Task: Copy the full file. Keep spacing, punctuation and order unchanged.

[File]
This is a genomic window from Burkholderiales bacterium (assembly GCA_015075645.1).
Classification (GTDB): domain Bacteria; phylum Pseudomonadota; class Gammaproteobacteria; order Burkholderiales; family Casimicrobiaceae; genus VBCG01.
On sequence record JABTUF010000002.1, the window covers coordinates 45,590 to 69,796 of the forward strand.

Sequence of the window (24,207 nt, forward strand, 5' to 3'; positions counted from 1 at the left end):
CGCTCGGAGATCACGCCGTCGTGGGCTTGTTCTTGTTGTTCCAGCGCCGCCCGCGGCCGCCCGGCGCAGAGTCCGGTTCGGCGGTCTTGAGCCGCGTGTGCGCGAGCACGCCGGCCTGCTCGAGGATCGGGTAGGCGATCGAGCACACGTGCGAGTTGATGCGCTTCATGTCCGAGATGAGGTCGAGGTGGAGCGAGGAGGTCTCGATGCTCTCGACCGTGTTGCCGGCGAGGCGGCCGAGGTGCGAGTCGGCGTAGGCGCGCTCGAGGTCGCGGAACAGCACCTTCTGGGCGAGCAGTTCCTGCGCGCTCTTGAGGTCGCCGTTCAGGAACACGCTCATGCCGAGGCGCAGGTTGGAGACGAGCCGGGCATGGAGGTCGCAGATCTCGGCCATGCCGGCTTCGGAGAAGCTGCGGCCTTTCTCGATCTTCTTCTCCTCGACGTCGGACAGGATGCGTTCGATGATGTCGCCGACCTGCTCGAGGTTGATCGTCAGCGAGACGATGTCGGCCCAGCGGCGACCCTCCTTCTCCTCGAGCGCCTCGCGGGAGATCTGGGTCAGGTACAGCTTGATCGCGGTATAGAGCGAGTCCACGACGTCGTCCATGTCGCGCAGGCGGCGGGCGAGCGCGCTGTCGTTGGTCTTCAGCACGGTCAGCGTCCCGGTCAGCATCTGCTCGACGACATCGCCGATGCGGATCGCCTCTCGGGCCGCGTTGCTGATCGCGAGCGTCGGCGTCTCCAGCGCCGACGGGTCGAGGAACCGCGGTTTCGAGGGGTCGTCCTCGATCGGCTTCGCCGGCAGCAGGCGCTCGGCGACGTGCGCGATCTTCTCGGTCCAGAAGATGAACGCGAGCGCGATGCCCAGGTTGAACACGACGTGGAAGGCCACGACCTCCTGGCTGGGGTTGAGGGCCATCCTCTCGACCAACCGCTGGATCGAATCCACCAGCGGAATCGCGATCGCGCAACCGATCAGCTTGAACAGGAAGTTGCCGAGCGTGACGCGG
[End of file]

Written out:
This is a genomic window from Burkholderiales bacterium (assembly GCA_015075645.1).
Classification (GTDB): domain Bacteria; phylum Pseudomonadota; class Gammaproteobacteria; order Burkholderiales; family Casimicrobiaceae; genus VBCG01.
On sequence record JABTUF010000002.1, the window covers coordinates 45,590 to 69,796 of the forward strand.

Sequence of the window (24,207 nt, forward strand, 5' to 3'; positions counted from 1 at the left end):
CGCTCGGAGATCACGCCGTCGTGGGCTTGTTCTTGTTGTTCCAGCGCCGCCCGCGGCCGCCCGGCGCAGAGTCCGGTTCGGCGGTCTTGAGCCGCGTGTGCGCGAGCACGCCGGCCTGCTCGAGGATCGGGTAGGCGATCGAGCACACGTGCGAGTTGATGCGCTTCATGTCCGAGATGAGGTCGAGGTGGAGCGAGGAGGTCTCGATGCTCTCGACCGTGTTGCCGGCGAGGCGGCCGAGGTGCGAGTCGGCGTAGGCGCGCTCGAGGTCGCGGAACAGCACCTTCTGGGCGAGCAGTTCCTGCGCGCTCTTGAGGTCGCCGTTCAGGAACACGCTCATGCCGAGGCGCAGGTTGGAGACGAGCCGGGCATGGAGGTCGCAGATCTCGGCCATGCCGGCTTCGGAGAAGCTGCGGCCTTTCTCGATCTTCTTCTCCTCGACGTCGGACAGGATGCGTTCGATGATGTCGCCGACCTGCTCGAGGTTGATCGTCAGCGAGACGATGTCGGCCCAGCGGCGACCCTCCTTCTCCTCGAGCGCCTCGCGGGAGATCTGGGTCAGGTACAGCTTGATCGCGGTATAGAGCGAGTCCACGACGTCGTCCATGTCGCGCAGGCGGCGGGCGAGCGCGCTGTCGTTGGTCTTCAGCACGGTCAGCGTCCCGGTCAGCATCTGCTCGACGACATCGCCGATGCGGATCGCCTCTCGGGCCGCGTTGCTGATCGCGAGCGTCGGCGTCTCCAGCGCCGACGGGTCGAGGAACCGCGGTTTCGAGGGGTCGTCCTCGATCGGCTTCGCCGGCAGCAGGCGCTCGGCGACGTGCGCGATCTTCTCGGTCCAGAAGATGAACGCGAGCGCGATGCCCAGGTTGAACACGACGTGGAAGGCCACGACCTCCTGGCTGGGGTTGAGGGCCATCCTCTCGACCAACCGCTGGATCGAATCCACCAGCGGAATCGCGATCGCGCAACCGATCAGCTTGAACAGGAAGTTGCCGAGCGTGACGCGG